"We want you to feel like Pinterest is really yours—so in the next few weeks we’ll be trying out new ways to help you see more pins you love, and fewer you don’t," the company explained in a blog post on Friday, adding that if users are interested, they will also suggest personalized pins and boards based on websites users visit that have the "Pin It" button.
But if they are not, they can turn off Personalization in their account settings, and opt for the DNT preference in their browser's settings.
Do Not Track lets sites know if the visitor doesn't want them not to collect his or her personal information via the site's and third-party cookies, and its usefulness is somewhat limited as each site decides whether it will to honor the setting or not, and the number of sites that currently do is limited.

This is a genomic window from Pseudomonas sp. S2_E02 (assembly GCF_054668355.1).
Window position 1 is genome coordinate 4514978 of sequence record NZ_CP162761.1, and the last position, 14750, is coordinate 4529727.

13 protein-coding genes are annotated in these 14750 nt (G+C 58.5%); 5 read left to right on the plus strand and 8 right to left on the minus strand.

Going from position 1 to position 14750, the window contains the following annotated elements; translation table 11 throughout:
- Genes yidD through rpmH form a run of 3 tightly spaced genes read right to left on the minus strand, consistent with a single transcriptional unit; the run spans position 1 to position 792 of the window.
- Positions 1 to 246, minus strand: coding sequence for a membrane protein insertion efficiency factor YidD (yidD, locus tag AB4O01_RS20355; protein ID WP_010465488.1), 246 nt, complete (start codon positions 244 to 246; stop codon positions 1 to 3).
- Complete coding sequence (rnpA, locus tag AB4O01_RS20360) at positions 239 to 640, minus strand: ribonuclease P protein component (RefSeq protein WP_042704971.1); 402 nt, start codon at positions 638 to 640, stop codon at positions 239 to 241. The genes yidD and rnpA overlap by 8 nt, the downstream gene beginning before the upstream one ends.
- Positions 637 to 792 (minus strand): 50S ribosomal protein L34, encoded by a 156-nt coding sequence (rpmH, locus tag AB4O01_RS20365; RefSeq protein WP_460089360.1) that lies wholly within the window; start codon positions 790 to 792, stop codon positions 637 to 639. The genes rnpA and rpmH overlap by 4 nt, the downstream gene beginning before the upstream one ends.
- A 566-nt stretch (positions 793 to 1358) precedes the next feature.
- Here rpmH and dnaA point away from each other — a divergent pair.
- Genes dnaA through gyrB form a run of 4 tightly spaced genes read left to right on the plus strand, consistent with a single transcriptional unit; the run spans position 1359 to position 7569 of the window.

The issue of Do Not Track is very controversial. Advertising companies are naturally dead set against it, as it prevents both the collection of user data and personalized ad delivery.
But even though the feature is on by default on Internet Explorer 10, and all the major browsers allow users to set it, websites are not required to comply with the user's Do Not Track request. In fact, some have explicitly said that they would comply to Do Not Track request sent by IE10 users.
Others, like Twitter, have publicly stated their support for the initiative and have agreed to honor the request when it is made, and even the US Federal Trade Commission has urged mobile platforms to consider offering a Do Not Track mechanism for smartphone users.